Walden, by Henry David Thoreau

Part 6 out of 6

or to the Maker of fire, and I have only myself to blame. If I
could convince myself that I have any right to be satisfied with men
as they are, and to treat them accordingly, and not according, in
some respects, to my requisitions and expectations of what they and
I ought to be, then, like a good Mussulman and fatalist, I should
endeavor to be satisfied with things as they are, and say it is the
will of God. And, above all, there is this difference between
resisting this and a purely brute or natural force, that I can
resist this with some effect; but I cannot expect, like Orpheus, to
change the nature of the rocks and trees and beasts.
I do not wish to quarrel with any man or nation. I do not wish
to split hairs, to make fine distinctions, or set myself up as
better than my neighbors. I seek rather, I may say, even an excuse
for conforming to the laws of the land. I am but too ready to
conform to them. Indeed, I have reason to suspect myself on this
head; and each year, as the tax-gatherer comes round, I find myself
disposed to review the acts and position of the general and State
governments, and the spirit of the people, to discover a pretext for
"We must affect our country as our parents,
And if at any time we alienate
Our love or industry from doing it honor,
We must respect effects and teach the soul
Matter of conscience and religion,
And not desire of rule or benefit."

I believe that the State will soon be able to take all my work
of this sort out of my hands, and then I shall be no better a
patriot than my fellow-countrymen. Seen from a lower point of view,
the Constitution, with all its faults, is very good; the law and the
courts are very respectable; even this State and this American
government are, in many respects, very admirable and rare things,
to be thankful for, such as a great many have described them; but
seen from a point of view a little higher, they are what I have
described them; seen from a higher still, and the highest, who shall
say what they are, or that they are worth looking at or thinking of
at all?
However, the government does not concern me much, and I shall
bestow the fewest possible thoughts on it. It is not many moments
that I live under a government, even in this world. If a man is
thought-free, fancy-free, imagination-free, that which is not never
for a long time appearing to be to him, unwise rulers or reformers
cannot fatally interrupt him.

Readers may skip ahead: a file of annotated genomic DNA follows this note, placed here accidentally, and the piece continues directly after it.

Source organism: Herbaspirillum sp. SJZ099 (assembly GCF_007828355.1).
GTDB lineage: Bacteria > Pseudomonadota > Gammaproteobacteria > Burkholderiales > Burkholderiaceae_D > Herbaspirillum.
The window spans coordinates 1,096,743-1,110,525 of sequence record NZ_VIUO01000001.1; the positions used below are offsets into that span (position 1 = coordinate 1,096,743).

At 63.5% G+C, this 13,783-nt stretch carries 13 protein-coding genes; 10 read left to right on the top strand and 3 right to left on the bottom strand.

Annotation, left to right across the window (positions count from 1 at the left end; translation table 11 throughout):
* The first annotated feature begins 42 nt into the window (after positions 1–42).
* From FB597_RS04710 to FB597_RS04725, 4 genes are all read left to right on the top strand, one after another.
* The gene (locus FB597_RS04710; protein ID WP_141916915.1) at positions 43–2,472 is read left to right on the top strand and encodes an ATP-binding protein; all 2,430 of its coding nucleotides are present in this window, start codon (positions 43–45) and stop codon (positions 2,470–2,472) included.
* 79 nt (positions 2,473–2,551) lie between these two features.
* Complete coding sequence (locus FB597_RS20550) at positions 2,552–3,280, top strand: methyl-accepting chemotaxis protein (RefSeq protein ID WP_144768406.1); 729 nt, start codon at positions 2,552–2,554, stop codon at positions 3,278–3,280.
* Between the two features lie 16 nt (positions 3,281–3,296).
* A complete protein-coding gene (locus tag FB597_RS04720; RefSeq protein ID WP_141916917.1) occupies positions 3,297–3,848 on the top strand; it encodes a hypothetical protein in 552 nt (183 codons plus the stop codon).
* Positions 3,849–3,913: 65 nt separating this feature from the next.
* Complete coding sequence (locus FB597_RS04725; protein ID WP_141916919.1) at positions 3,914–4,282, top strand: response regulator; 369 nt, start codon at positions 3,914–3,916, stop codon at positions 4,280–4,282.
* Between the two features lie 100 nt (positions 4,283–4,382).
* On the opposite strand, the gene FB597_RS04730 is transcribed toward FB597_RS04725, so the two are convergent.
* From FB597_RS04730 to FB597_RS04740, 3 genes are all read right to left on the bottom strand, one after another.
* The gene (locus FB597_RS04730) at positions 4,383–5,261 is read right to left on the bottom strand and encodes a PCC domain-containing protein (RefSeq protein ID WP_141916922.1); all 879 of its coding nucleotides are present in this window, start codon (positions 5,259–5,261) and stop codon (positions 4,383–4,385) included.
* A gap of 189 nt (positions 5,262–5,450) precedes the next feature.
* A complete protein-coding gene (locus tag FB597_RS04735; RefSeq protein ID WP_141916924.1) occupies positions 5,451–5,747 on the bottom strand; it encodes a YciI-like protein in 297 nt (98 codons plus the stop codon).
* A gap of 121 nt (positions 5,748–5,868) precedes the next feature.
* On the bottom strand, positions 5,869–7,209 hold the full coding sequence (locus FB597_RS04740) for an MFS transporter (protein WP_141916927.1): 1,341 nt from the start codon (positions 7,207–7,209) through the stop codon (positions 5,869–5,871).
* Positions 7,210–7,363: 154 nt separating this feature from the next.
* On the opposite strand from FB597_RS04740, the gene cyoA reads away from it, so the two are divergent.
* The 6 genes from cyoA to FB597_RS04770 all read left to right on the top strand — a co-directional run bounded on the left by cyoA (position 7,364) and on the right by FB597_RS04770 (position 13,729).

I know that most men think differently from myself; but those
whose lives are by profession devoted to the study of these or
kindred subjects, content me as little as any. Statesmen and
legislators, standing so completely within the institution, never
distinctly and nakedly behold it. They speak of moving society, but
have no resting-place without it. They may be men of a certain
experience and discrimination, and have no doubt invented ingenious
and even useful systems, for which we sincerely thank them; but all
their wit and usefulness lie within certain not very wide limits.
They are wont to forget that the world is not governed by policy and
expediency. Webster never goes behind government, and so cannot
speak with authority about it. His words are wisdom to those
legislators who contemplate no essential reform in the existing
government; but for thinkers, and those who legislate for all time,
he never once glances at the subject. I know of those whose serene
and wise speculations on this theme would soon reveal the limits of
his mind's range and hospitality. Yet, compared with the cheap
professions of most reformers, and the still cheaper wisdom and
eloquence of politicians in general, his are almost the only
sensible and valuable words, and we thank Heaven for him.
Comparatively, he is always strong, original, and, above all,
practical. Still, his quality is not wisdom, but prudence. The
lawyer's truth is not truth, but consistency or a consistent
expediency. Truth is always in harmony with herself, and is not
concerned chiefly to reveal the justice that may consist with
wrong-doing. He well deserves to be called, as he has been called,
the Defender of the Constitution. There are really no blows to be
given by him but defensive ones. He is not a leader, but a
follower. His leaders are the men of '87. "I have never made an
effort," he says, "and never propose to make an effort; I have never